TN moves SC against Madras HC orders for CISF protection

The State government denies any lapse on the part of the TN police in protecting the Madras High Court and its judges against lawyers' violence.

November 02, 2015 08:59 pm | Updated November 17, 2021 02:13 am IST - NEW DELHI:

A view of the Madras High Court. File photo

A view of the Madras High Court. File photo

Denying any lapse on the part of the Tamil Nadu police in protecting the Madras High Court and its judges against lawyers' violence, the State government on Monday moved the Supreme Court challenging the High Court's orders to employ the Central Industrial Security Force (CISF) for manning the High Court premises in both Chennai and Madurai.

In fact, the State government said it was delayed reaction from the Madras High Court that led to lawyers' agitation on September 14, 2015 going out of control, with advocates entering courtroom armed with placards demanding that Tamil be made the official language of the court.

In a strongly-worded petition, the State government accused the Union Ministry of Home Affairs (MHA) changing its stance in the issue without notice. It said that the Centre had at first agreed that there was no need for deployment of CISF at the High Court premises, but then changed its position to demand Rs. 16.6 crore from the State government for sending in CISF personnel.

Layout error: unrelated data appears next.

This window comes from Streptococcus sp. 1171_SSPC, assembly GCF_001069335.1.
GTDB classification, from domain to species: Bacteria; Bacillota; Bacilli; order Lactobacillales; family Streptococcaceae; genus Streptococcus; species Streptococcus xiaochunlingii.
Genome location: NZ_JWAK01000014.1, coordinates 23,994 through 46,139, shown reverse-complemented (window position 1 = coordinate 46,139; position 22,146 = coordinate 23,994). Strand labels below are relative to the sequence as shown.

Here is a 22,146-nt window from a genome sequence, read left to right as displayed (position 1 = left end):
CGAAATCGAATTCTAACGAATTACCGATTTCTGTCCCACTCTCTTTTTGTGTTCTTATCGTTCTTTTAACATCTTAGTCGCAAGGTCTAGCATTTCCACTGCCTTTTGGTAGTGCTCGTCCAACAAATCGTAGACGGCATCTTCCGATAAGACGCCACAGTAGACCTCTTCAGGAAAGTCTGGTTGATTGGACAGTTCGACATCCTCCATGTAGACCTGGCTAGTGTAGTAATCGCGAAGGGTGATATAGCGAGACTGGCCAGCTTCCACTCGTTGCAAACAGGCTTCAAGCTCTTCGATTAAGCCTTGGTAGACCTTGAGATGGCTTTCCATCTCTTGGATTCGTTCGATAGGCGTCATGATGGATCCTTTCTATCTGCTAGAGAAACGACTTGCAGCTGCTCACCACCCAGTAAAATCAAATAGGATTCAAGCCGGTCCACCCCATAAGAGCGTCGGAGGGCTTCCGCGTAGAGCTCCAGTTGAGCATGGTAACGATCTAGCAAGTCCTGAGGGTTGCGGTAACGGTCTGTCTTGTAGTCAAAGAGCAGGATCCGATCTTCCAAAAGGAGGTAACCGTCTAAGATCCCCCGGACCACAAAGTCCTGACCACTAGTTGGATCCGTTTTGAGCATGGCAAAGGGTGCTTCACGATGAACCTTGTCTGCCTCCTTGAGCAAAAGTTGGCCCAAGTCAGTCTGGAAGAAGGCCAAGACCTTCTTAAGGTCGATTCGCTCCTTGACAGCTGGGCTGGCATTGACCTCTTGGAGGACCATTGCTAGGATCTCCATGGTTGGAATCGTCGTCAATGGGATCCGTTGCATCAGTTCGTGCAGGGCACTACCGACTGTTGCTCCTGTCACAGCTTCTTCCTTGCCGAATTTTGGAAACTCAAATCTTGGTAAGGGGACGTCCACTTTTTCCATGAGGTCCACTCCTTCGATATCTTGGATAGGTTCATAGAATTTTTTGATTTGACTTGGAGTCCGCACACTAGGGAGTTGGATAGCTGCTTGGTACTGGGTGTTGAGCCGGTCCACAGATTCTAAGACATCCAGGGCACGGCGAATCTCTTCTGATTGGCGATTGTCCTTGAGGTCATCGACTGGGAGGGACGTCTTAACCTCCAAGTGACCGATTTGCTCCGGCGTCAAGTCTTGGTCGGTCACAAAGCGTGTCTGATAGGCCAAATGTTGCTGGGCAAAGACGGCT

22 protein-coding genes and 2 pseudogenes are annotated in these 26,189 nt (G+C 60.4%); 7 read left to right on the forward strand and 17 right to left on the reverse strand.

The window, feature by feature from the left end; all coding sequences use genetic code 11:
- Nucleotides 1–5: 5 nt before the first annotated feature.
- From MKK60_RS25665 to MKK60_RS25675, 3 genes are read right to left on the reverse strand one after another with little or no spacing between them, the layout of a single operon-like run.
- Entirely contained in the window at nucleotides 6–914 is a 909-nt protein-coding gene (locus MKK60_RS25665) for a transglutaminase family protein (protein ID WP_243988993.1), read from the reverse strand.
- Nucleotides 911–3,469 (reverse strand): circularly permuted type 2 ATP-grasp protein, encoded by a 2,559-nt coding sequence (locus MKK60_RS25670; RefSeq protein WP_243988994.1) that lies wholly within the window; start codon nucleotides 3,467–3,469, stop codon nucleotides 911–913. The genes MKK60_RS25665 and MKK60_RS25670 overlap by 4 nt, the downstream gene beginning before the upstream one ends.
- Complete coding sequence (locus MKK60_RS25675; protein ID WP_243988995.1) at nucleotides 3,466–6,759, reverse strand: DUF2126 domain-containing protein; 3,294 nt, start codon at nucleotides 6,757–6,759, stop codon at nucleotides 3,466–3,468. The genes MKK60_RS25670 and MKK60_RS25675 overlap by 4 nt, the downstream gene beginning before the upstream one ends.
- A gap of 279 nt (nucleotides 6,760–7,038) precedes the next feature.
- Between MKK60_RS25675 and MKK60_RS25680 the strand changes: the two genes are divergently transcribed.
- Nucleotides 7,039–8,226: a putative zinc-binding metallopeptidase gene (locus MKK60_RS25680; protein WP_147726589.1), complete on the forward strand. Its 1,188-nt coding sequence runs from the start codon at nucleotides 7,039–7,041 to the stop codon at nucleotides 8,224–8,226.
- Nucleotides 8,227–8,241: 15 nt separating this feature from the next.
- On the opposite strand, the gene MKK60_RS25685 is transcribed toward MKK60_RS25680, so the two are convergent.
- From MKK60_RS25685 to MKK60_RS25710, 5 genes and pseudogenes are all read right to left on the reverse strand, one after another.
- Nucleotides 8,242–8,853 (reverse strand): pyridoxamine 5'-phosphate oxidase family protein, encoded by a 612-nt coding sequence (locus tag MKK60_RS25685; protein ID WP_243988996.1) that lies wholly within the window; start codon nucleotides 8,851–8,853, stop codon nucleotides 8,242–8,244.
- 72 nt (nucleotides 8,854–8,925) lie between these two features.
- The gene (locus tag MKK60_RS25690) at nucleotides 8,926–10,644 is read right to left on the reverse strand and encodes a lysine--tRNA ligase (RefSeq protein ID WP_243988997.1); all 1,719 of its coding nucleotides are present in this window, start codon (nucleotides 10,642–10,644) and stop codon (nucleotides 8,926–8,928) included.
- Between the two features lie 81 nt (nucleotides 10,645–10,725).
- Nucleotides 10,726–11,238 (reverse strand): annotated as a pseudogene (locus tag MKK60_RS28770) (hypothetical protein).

The State government said the High Court has erred in directing the State Police to work with the CISF to secure the High Court premises. It said such an arrangement would lead to the possibility of “severe confusion” in crunch situations.

It pointed out that the “High Court being a public premises where it is required to deal with public at large, the police personnel who are well versed with the local customs and language will be able to render more efficient services which the CISF will not be able to provide”.

Citing the incident of lawyers' agitation of September 14, 2015, the State argued that the agitating lawyers were themselves part of the judicial system, and thus could not be prevented from entering the High Court premises. State said that the hands of the police were tied because of a 2009 High Court order restricting police interference on court premises.

The State said the September 14 agitation would have been “nipped in bud” if the Registrar General, Madras High Court, had given them a timely green signal.

To repeated queries from the police brass the “Registrar General replied that the lawyers who were in the robes need not be prevented in entering the Court hall and that if the agitating lawyers raised slogans inside the court hall they may be removed after obtaining instructions from the Honourable Chief Justice”.

It was finally only at 8 pm that the police received the go-ahead from the Registrar General to remove the agitating lawyers from the court hall.

The State argued that a high-level meeting chaired by the Union Home Secretary on October 27 had witnessed the Centre agree to approach the Madras High Court with a plea to reconsider its order for CISF deployment.

However, inexplicably, the State said the MHA sent a communication the very next day for an advance payment of Rs. 16.6 crore to deploy the CISF. On October 30, the High Court had dismissed the State government's submissions and ordered the latter to deposit the amount within seven days.

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